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  • Laura Johnston

You Made a Bad Hire, Now What?

Maybe you have been here before. You were overloaded with work and simply could not keep up. You found yourself buried and falling short of your obligations and you were burned out!


You are not alone. There isn’t an entrepreneur out there who hasn’t felt those pains. So, in desperation you make a quick hire, or worse, you hire your neighbor, your sister or a friend. It isn’t working so what do you do?


At this point, it likely isn’t their fault. They were hired without clarity of their role, clarity on your expectations, and were not trained properly to satisfy the needs of the position. If this is your first hire, there was no one there to train them because you were too busy running around like a chicken with your head cut off!


No judgement. I have been there. Because of this, I learned a better way and I am going to share the steps to building a team that can take your business higher and make you excited about the organization you are building.


But first, let’s talk a little about culture. The culture of your organization is important to think about. Is your organization virtual, is it a fun, free and lax environment, do you envision collaboration among your team? What kind of place is this to work?


When making a hire, slowing down to find the right person for the right position at the right time is imperative. It is very expensive making the wrong hire. Recruiting, hiring, and training takes time and money. Getting the right person saves a lot of time, money and headache!


1. What do you need?


Before you even think about who will fill that position, get really clear on what the position is. What tasks to you want this person to handle? Who do you want this person to report to? I use a job profile template. It is a one-page document that starts with the job title, who we are looking for, and who we are (our value story). It states what your new hire will do, what they are responsible for and who they will report to. It states what knowledge and skills are required and last, what compensation package will be offered. Getting really clear on this before you start the process is key.


2. The Hiring Process

This is a four-step process. I call this filtering for the right fit.

Step One: Screen Test:

a. Can they follow instructions. Require a simple request, such as “include a cover letter” with their resume. It is surprising how many applicants this weeds out immediately.

b. Phone Screening- 3 minutes

c. Referrals – Get a list of referrals.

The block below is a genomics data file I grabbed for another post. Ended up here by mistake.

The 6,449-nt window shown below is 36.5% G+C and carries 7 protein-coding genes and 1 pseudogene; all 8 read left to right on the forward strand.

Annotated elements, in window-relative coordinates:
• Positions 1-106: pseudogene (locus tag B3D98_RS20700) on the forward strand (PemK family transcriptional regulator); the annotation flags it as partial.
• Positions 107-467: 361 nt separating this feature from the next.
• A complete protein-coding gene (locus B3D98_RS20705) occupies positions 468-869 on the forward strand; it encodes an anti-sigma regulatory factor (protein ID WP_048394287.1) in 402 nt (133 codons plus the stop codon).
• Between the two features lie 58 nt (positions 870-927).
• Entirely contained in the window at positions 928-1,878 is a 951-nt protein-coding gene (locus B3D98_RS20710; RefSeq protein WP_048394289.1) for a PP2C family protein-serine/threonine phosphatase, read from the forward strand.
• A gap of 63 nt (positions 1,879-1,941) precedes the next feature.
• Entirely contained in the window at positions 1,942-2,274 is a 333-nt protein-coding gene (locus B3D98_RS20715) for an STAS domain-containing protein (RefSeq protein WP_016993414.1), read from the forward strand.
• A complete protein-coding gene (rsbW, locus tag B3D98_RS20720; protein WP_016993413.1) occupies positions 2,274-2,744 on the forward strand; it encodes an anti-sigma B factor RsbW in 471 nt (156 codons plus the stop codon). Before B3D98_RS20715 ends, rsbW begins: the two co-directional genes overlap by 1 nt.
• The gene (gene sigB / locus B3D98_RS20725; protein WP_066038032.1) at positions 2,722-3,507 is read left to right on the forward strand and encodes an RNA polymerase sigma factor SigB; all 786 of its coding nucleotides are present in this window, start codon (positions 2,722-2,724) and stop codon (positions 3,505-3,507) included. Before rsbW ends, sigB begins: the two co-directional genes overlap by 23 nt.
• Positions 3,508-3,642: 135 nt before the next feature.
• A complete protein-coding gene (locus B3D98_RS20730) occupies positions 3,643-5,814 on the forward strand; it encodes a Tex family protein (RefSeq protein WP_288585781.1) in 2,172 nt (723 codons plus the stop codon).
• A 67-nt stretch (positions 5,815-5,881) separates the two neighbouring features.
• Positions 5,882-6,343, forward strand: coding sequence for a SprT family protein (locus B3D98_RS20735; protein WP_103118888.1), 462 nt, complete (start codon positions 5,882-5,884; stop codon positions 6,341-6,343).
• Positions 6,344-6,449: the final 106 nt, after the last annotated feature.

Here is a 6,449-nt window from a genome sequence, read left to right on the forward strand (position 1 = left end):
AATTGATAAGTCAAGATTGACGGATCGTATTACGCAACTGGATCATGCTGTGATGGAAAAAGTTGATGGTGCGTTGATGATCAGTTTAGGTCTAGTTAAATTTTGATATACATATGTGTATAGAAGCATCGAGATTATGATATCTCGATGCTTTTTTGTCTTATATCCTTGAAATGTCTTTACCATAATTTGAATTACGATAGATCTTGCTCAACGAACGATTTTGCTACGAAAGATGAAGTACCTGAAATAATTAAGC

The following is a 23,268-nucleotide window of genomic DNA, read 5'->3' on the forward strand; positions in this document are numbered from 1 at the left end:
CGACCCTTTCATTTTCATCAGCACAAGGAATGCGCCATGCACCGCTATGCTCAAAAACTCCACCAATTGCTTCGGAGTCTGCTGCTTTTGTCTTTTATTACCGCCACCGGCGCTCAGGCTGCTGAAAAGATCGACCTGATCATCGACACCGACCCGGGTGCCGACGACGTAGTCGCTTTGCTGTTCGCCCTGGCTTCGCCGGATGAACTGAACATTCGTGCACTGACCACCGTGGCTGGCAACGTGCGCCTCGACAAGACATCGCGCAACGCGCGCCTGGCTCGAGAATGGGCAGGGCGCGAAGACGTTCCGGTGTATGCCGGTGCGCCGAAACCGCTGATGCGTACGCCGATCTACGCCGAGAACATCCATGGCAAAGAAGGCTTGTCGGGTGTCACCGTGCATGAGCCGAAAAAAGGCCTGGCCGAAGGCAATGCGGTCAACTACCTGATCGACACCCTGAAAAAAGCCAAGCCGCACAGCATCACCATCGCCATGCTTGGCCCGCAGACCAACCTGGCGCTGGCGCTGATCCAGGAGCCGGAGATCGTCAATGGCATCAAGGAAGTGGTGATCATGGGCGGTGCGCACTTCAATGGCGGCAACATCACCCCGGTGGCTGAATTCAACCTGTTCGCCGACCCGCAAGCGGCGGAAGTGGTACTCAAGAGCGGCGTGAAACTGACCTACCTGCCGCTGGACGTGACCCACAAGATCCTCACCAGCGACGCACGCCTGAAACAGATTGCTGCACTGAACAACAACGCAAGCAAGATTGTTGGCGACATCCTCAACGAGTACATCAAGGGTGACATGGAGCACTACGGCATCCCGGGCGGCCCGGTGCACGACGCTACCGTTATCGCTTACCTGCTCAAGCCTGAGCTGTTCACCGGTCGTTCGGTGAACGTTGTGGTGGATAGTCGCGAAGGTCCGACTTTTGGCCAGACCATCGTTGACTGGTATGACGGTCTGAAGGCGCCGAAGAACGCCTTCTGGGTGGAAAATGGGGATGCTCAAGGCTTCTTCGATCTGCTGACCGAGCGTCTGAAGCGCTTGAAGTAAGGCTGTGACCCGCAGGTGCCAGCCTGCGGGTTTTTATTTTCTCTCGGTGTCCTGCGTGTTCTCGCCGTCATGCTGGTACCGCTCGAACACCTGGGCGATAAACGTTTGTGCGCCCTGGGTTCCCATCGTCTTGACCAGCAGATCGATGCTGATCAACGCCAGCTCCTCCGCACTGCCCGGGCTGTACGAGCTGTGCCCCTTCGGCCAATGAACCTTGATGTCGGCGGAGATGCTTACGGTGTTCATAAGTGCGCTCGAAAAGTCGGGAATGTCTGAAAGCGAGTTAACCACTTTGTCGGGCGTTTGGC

d. Sample of Work

Step Two: The Interview Process


First Interview:

Create a list of great open-ended questions, and you need to be a great listener. Take about 30 minutes to establish their track record. Let them ask questions and pay attention to their depth of interest and thinking skills.


If they are an initial match - take DiSC assessment – do a debrief on results. This is an opportunity to learn about their communication style and how they see themselves.

Second Interview:

Life Story Interview. The goal of this interview is to go beyond what the candidate had done to uncover why and how they did it and what they learned from these experiences. Take an hour to discover their thinking, their culture and their track record.

Third Interview:

Motivational Interview. The goal of this interview is to uncover the candidate’s core culture and how they think about their future in key dimensions of their life. Take an hour or so and include the values conversation. This creates a predictable emotional response and deliberately builds trust.


Step Three: Perspective


Group Interview:

Your candidate’s final interview is with the team, where you will have them spend time with their potential future teammates. Prepare your team with the kinds of questions and observations you’d like them to make during the conversation. This is intended to be fun and not a serious grilling process. The Interview should be casual, and friendly conversation between peers in a relaxed setting. This is a great way to showcase the culture of your organization.


References:

Requesting references and calling them to confirm with others that the candidate is who they say they are will help predict future achievement from past performance. You should verify their knowledge, skills, track record, behavior, thinking and culture.


The Defense:

Create a committee of coworkers who have a stake in the outcome. Include a person on the committee who can play devil’s advocate. Someone who is unbiased and more likely to make good decisions when there is a voice of dissent. Spend time to review all that you have learned over this process.


So, if you have made a bad hire, you can recover. If you choose to keep them as a part of your team because you see their potential to be the right person. Go back to step 1. What do you need? Can you get really clear on what the position requires? Can you get clear on the tasks to you want this person to handle? Do you know who you want this person is responsible for and who they will report to?


Hiring is just the first step in building a cohesive and productive team. Giving them the support and training they need to be successful and providing a pathway to a big life in your organization are next. Keep up with our Blog and we will cover what a 30-60-90 Training Plan should look like next week.

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